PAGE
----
Sailing solo across the Atlantic is in no way a mean feat, and conditions can be tough, this is why race organisers of the 2013 Mini Transat have a thorough qualification and inspection process for all competitors.
Not only must skippers hold the relevant qualification to race across the atlantic, they must also possess radio licences, insurance and have the boat registered with a flag state to enable them to embark on an international voyage.
Compeditors also have to pass a rigorous qualification including a minimum of over 1000nm of races and 1000nm qualifier. The boats also must be verified and I find myself flying into France today after only a brief stop in Australia to continue racing and ensure that the brand new RG650 qualifies as a series boat for the 2013 Mini Transat. This will be the first transit for the RG650 so measurement, stability checks, and safety checks must be completed before the RG is allowed to race.
My body also has to pass a through examination, and yesterday I completed my medical examination in Australia including a Echocardiogram and effort test. I have had a lot of medial tests in my life to ensure I have been fit for deep dives, round the world racing, and long distance passages but I have never required such intense examination as this.
The tests were through and quite fun. Firstly they shaved my chest and placed sensors all over my body and then wired me up to a machine. I then lay on the bed and the nurse took a ultrasound of my heart. It was amazing to see the blood flowing through my heart, the valves opening and closing and the heart beating on the screen. It reminded me.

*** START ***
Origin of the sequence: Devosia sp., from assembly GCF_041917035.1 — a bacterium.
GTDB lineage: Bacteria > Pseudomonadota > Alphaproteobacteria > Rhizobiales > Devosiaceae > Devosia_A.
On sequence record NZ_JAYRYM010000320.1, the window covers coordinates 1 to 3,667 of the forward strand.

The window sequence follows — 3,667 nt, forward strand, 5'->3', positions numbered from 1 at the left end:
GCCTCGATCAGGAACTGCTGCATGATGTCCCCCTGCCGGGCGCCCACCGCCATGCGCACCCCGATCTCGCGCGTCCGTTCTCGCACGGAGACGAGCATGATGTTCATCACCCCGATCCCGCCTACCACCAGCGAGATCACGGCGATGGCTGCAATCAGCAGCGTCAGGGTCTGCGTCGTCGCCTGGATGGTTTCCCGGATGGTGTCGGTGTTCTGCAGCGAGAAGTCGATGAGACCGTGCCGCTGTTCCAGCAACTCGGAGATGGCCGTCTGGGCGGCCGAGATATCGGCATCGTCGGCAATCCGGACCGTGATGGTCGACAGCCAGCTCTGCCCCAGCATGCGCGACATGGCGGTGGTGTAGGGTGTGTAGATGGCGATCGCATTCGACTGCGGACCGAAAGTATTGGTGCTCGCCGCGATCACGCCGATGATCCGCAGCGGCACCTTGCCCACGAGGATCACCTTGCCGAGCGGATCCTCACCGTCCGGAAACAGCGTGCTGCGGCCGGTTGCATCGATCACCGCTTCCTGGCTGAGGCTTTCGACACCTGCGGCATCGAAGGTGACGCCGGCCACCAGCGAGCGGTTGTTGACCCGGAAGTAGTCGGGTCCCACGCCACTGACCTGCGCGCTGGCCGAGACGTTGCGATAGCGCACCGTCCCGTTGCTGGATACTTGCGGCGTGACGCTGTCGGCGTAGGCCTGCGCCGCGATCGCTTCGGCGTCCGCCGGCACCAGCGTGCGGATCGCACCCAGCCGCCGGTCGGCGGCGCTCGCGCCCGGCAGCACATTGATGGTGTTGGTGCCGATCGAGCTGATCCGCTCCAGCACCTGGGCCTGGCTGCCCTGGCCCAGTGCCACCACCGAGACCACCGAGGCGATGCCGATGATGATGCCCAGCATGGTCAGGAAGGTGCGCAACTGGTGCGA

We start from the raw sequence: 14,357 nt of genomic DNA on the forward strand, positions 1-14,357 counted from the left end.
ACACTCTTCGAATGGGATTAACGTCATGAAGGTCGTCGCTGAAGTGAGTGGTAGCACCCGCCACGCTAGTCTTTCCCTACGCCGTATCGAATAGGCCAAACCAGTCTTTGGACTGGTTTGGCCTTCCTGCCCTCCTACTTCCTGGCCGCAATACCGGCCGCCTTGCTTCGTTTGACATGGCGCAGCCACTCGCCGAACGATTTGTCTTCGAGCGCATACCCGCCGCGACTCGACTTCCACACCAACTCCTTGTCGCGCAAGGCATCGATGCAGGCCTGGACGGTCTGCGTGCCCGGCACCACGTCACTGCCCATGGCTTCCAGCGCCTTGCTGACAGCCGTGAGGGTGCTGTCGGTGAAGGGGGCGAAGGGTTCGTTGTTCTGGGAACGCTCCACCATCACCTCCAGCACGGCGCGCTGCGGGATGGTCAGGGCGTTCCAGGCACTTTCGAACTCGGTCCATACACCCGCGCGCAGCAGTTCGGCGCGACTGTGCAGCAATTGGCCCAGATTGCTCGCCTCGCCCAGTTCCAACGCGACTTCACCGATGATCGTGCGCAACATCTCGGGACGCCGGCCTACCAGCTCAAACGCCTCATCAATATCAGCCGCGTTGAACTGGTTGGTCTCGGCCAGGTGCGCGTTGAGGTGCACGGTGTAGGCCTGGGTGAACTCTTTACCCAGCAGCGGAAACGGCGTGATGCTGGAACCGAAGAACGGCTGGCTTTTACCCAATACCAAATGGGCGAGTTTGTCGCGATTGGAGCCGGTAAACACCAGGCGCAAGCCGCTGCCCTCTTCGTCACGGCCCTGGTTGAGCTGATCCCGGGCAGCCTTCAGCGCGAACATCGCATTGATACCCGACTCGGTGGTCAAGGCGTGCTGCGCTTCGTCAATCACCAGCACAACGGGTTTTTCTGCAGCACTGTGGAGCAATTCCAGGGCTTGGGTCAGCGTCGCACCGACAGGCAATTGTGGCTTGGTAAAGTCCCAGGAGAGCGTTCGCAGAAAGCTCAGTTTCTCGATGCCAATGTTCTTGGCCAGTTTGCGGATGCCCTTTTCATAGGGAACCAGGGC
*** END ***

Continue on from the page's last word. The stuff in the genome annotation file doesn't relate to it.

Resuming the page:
Once the ultrasound was done, I was placed on a running machine that gradually increased in speed and inclination to test my fitness under the observation of the sensors. I was impressed that even after five weeks at sea on a ship I managed to maintain a high level of fitness, and after 15 minutes or so of walking and running the doctor took me from the machine back to the bed where further ultrasound ensured that my heart was still beating.
While the final tests are yet to be written up and processed, the doctor was pleased to inform me that I was fit healthy and had a heart that worked and that I would have no problems with my heart if things were to become a little extreme. These documents will be sent to France for examination by the race doctors, and in a few days my entry to the Mini Transat will be 100%.
After over 24 hours of flying, I am now sitting in the Charles De Gall airport about to board my plane to Montpellier where I will then make my way to the famous La Grande Motte Yacht Club – the yacht club where just over a year ago I first picked up the RG650 for my first 400nm Mini passage to Valencia. I look forward to seeing the boat again, and making final preps for my last big race before the Mini Transat.